|Parr, T - UNIVERSITY OF ILLINOIS|
|Baker, D - UNIVERSITY OF ILLINOIS|
Submitted to: Illinois Swine Day Report
Publication Type: Research Notes
Publication Acceptance Date: November 1, 2003
Publication Date: November 1, 2003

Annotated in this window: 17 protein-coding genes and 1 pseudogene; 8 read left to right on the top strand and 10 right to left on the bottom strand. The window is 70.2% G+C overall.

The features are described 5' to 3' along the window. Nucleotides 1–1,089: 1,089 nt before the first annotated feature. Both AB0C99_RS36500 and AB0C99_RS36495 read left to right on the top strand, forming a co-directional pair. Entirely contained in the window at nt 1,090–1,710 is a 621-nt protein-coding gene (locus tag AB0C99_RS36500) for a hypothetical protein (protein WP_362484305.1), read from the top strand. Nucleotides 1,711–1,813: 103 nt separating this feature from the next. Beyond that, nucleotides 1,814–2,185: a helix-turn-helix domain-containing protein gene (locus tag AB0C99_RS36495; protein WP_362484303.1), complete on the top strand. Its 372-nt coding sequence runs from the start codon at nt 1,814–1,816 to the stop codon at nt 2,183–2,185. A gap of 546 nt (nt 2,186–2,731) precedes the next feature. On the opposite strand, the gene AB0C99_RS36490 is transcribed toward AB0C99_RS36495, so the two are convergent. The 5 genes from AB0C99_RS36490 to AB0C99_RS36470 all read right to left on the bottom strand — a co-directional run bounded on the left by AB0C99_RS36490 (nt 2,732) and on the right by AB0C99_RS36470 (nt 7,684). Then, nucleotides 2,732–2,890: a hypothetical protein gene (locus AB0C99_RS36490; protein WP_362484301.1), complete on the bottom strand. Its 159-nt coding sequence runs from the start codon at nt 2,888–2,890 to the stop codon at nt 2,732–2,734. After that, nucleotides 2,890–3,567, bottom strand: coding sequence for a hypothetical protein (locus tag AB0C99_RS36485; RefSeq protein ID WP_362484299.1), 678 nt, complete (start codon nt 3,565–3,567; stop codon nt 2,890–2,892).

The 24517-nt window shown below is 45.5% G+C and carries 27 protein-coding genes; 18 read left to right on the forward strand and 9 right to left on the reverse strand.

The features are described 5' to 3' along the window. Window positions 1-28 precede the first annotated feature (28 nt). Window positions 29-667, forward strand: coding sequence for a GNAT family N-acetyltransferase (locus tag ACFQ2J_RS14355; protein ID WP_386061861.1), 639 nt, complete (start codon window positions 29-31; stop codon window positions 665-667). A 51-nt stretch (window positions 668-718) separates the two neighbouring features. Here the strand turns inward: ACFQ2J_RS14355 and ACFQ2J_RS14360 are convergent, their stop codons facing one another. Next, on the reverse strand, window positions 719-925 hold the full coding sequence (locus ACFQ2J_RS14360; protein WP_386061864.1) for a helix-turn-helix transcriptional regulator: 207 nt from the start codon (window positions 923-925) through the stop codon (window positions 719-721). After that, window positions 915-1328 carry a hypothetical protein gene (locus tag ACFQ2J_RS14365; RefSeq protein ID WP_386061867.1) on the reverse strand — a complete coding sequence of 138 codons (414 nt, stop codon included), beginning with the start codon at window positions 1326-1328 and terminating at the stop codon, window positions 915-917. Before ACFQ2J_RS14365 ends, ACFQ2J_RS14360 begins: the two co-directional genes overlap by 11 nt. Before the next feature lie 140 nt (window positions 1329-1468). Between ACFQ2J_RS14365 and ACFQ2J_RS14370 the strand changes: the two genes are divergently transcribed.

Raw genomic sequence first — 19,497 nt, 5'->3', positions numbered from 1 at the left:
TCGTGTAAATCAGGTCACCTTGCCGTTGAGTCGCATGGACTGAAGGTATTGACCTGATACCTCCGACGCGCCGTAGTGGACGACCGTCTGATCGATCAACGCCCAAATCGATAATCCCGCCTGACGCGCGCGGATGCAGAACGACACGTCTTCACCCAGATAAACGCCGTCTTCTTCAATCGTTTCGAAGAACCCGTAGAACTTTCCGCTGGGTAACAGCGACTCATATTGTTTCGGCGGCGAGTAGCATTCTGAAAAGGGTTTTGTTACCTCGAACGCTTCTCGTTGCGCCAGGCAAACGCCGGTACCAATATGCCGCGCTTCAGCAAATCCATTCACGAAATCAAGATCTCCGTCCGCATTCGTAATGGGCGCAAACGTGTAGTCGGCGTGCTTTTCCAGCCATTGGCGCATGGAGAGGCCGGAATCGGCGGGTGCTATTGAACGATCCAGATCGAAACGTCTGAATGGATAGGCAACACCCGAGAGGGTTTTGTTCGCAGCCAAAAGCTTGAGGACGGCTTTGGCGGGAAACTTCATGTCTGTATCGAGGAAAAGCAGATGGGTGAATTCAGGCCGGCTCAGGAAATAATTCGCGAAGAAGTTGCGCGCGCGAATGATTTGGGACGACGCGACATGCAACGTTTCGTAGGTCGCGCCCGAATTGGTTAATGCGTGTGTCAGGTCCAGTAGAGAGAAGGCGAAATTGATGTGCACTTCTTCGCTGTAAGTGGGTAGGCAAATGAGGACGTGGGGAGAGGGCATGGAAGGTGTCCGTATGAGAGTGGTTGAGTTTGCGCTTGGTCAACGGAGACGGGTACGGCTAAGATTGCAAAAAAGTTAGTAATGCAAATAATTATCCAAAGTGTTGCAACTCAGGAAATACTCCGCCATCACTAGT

Citation: Parr, T.M., Kerr, B.J., Baker, D.H. 2003. Isoleucine requirement for late-finishing (87 to 100 kg) pigs. Illinois Swine Day Report. p. 10-19. Interpretive Summary: Research conducted on the isoleucine requirement of pigs is extremely limited and was conducted over 25 years ago involving pigs with limited lean growth potential. Moreover, validation of isoleucine-deficient assay diets were seldom carried out, and often the experimental pigs were limit fed rather than full fed. Lastly, energy and protein levels of assay diets were different from the levels used in practice today and the isoleucine digestibility of the basal diets was not known. Thus, recent estimates of the isoleucine requirement of pigs (National Research Council Subcommittee on Swine Nutrition, 1998) were based on (calculated) factorial estimates rather than on empirical evidence. As environmental issues with nitrogen losses from swine operations becomes more pressing and as the availability of crystalline amino acids becomes more economically viable, understanding amino acid limitations in low crude protein diets and their desired concentration in feeding programs for optimal production and minimal nitrogen excretion, is paramount. Experimentation indicated that a corn-soybean meal-red blood cell diet was determined to be markedly deficient in isoleucine, but fully efficacious when fortified with surfeit isoleucine. The results from this research suggest a requirement estimate of 0.31% true digestible isoleucine for late-finishing pigs which is similar to that estimated by the 1998 National Research Council. Research results described in this report provides nutritionists at universities, feed companies, and swine production units vital data on how to clearly define the isoleucine needs of finishing swine to properly formulate their diets to optimize growth performance and ultimately to minimize nitrogen excretion.